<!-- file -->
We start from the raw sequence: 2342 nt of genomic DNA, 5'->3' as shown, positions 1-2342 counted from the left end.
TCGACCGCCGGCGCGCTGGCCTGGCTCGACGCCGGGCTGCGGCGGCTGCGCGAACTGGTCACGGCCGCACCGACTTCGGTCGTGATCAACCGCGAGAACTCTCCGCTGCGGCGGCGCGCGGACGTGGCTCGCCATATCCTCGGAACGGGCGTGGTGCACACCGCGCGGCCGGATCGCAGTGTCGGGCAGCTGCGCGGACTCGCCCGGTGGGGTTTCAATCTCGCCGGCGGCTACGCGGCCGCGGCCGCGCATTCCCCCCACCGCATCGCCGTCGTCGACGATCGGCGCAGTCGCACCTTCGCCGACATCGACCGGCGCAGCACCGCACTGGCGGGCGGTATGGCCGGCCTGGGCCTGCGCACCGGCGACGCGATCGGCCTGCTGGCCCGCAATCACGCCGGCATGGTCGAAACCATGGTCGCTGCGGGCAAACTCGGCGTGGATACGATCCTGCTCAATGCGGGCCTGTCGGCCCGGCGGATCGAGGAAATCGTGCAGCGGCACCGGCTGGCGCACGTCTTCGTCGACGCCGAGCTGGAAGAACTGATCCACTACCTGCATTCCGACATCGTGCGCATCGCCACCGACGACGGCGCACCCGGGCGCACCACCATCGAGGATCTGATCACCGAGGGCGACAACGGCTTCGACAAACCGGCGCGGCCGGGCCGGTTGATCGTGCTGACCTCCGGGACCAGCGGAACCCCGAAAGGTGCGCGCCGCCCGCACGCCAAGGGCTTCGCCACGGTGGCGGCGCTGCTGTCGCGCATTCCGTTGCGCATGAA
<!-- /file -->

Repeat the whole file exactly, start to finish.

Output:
We start from the raw sequence: 2342 nt of genomic DNA, 5'->3' as shown, positions 1-2342 counted from the left end.
TCGACCGCCGGCGCGCTGGCCTGGCTCGACGCCGGGCTGCGGCGGCTGCGCGAACTGGTCACGGCCGCACCGACTTCGGTCGTGATCAACCGCGAGAACTCTCCGCTGCGGCGGCGCGCGGACGTGGCTCGCCATATCCTCGGAACGGGCGTGGTGCACACCGCGCGGCCGGATCGCAGTGTCGGGCAGCTGCGCGGACTCGCCCGGTGGGGTTTCAATCTCGCCGGCGGCTACGCGGCCGCGGCCGCGCATTCCCCCCACCGCATCGCCGTCGTCGACGATCGGCGCAGTCGCACCTTCGCCGACATCGACCGGCGCAGCACCGCACTGGCGGGCGGTATGGCCGGCCTGGGCCTGCGCACCGGCGACGCGATCGGCCTGCTGGCCCGCAATCACGCCGGCATGGTCGAAACCATGGTCGCTGCGGGCAAACTCGGCGTGGATACGATCCTGCTCAATGCGGGCCTGTCGGCCCGGCGGATCGAGGAAATCGTGCAGCGGCACCGGCTGGCGCACGTCTTCGTCGACGCCGAGCTGGAAGAACTGATCCACTACCTGCATTCCGACATCGTGCGCATCGCCACCGACGACGGCGCACCCGGGCGCACCACCATCGAGGATCTGATCACCGAGGGCGACAACGGCTTCGACAAACCGGCGCGGCCGGGCCGGTTGATCGTGCTGACCTCCGGGACCAGCGGAACCCCGAAAGGTGCGCGCCGCCCGCACGCCAAGGGCTTCGCCACGGTGGCGGCGCTGCTGTCGCGCATTCCGTTGCGCATGAA